LAX's Encounter Restaurant and Bar has encountered some pretty
serious challenges over the past 15 years.
Photo by Jim Hill
For those of you who don't remember: When this WDI-designed restaurant
and bar first opened inside of the Theme Building at Los Angeles International
Airport back in January of 1997, people just couldn't get enough of its
retro-futuristic stylings (not to
mention that California Fusion Cuisine menu which renown LA chef John Rivera
Sedlar had put together for this eatery).
Which is why Encounter quickly became a hipster hangout. The perfect place for
a celebrity's birthday party (John Travolta supposedly celebrated his 40th here.
Even though this Oscar-nominated actor was actually 43 at the time) and/or a studio's
wrap party (The cast and crew of Austin
Powers & "Air Force One
" both gathered here for completion-of-production
So back then, Encounter had momentum. More importantly, it
had great buzz. Which is why -- if you came by this place in the late 1990s on
a weekend night looking to grab a quick bite before your flight -- the hostess
downstairs would then tell you that the wait for a table was now two hours or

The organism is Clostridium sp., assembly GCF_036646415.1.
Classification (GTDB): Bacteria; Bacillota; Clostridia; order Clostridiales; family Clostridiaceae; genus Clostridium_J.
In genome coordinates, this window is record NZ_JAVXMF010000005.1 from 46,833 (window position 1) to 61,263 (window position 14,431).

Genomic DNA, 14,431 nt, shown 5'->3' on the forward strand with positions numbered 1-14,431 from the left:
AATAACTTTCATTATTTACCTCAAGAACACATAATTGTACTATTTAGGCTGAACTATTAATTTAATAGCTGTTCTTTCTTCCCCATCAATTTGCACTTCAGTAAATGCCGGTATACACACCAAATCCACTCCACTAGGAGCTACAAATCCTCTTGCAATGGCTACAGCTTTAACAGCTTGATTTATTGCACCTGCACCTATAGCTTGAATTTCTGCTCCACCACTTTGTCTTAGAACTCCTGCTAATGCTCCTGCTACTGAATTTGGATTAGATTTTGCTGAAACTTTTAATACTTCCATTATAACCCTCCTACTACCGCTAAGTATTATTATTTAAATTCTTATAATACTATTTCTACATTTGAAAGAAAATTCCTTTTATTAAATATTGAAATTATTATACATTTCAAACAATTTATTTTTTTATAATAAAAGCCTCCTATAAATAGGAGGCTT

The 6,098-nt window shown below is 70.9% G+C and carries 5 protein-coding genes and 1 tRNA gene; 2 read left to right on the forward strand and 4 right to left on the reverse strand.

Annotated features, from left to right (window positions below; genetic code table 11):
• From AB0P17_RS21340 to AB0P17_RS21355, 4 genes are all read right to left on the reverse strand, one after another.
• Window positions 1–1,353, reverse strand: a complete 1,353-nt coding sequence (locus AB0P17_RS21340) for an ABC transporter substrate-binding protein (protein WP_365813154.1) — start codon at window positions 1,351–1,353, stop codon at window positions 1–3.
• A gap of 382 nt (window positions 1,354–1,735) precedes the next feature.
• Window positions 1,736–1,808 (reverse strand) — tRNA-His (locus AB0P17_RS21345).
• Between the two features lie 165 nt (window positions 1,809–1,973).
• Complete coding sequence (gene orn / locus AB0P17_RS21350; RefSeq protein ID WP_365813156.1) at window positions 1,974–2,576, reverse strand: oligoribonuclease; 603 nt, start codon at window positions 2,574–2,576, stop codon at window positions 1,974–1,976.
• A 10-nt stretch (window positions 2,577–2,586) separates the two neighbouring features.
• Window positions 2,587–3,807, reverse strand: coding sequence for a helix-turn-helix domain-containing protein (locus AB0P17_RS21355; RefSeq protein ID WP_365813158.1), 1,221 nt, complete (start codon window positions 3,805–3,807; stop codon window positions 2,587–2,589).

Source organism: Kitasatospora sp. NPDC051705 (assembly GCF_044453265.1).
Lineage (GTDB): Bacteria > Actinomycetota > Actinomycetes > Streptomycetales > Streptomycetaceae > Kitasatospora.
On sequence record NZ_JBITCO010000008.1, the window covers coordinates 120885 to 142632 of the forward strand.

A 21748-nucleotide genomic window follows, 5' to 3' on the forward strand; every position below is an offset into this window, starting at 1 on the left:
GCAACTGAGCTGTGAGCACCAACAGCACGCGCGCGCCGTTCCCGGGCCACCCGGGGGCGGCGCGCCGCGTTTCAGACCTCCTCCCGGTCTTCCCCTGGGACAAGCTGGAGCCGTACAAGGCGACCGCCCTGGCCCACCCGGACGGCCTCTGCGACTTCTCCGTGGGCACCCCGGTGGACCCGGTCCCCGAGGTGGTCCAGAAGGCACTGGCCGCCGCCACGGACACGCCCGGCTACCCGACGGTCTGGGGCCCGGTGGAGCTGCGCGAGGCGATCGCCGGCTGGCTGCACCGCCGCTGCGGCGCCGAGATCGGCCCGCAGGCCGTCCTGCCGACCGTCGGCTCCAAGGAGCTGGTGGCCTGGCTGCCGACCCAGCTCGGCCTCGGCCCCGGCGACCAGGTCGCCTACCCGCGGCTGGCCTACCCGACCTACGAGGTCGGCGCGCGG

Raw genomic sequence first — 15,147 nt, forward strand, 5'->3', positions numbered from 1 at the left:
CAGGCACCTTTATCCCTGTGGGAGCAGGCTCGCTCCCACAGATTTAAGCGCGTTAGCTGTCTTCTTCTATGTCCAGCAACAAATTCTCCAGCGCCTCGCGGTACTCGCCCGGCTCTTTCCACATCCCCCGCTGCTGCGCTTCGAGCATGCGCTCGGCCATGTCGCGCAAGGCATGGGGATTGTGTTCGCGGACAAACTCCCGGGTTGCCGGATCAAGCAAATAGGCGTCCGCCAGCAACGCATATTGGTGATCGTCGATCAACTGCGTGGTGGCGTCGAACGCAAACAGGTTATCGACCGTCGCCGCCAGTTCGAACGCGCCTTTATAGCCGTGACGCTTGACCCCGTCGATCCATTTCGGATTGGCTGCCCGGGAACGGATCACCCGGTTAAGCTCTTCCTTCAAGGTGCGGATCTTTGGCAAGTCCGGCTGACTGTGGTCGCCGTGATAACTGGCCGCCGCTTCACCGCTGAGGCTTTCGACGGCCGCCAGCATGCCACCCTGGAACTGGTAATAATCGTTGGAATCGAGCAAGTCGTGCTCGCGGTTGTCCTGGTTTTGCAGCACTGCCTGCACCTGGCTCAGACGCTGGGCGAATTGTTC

longer. Which is why so many of us had to settle for a seat at that moon
crater-shaped bar, nursing a drink (which -- FYI -- had been poured out of this
super-cool bar gun that resembled a space-age ray gun. Complete with glowing
laser lights and weird whirring sounds) while we wondered what it might actually
be like to dine at this stylish
But then 9/11 happened. And given that LAX closed this
restaurant and bar's designated parking area while it attempted to reevaluate what
the airport's new security needs would be in the wake of this national tragedy,
Encounter had to close as well. And it was almost six months before LAX and the
Department of Homeland Security could finally figure out whether it was wise
(given the U.S.'s new airport security concerns) to allow this restaurant and
bar's patrons to get within close proximity of Los Angeles
International Airport's air traffic control tower.
Copyright Los Angeles World Airports. All rights reserved
By the time Encounter re-opened in the Winter of 2002, the